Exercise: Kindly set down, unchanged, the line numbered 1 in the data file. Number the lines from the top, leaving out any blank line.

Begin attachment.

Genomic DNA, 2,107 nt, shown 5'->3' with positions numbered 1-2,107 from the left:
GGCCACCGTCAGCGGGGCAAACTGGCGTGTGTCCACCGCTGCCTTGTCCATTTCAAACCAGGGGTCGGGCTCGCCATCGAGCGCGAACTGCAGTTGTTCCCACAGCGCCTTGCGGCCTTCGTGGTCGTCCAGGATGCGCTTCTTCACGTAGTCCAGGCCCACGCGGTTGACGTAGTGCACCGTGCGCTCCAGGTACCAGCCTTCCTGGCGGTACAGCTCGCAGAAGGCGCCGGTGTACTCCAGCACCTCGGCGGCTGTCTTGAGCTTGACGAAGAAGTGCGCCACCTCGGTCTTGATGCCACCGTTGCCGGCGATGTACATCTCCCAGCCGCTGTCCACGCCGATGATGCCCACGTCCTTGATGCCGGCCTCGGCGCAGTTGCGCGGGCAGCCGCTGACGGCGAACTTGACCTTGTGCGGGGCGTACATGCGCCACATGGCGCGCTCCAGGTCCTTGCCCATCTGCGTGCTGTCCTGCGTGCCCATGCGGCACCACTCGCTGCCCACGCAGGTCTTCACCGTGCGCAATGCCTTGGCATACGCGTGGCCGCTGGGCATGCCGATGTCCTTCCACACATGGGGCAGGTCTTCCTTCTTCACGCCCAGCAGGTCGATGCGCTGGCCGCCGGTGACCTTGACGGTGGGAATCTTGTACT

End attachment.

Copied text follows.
Genomic DNA, 2,107 nt, shown 5'->3' with positions numbered 1-2,107 from the left: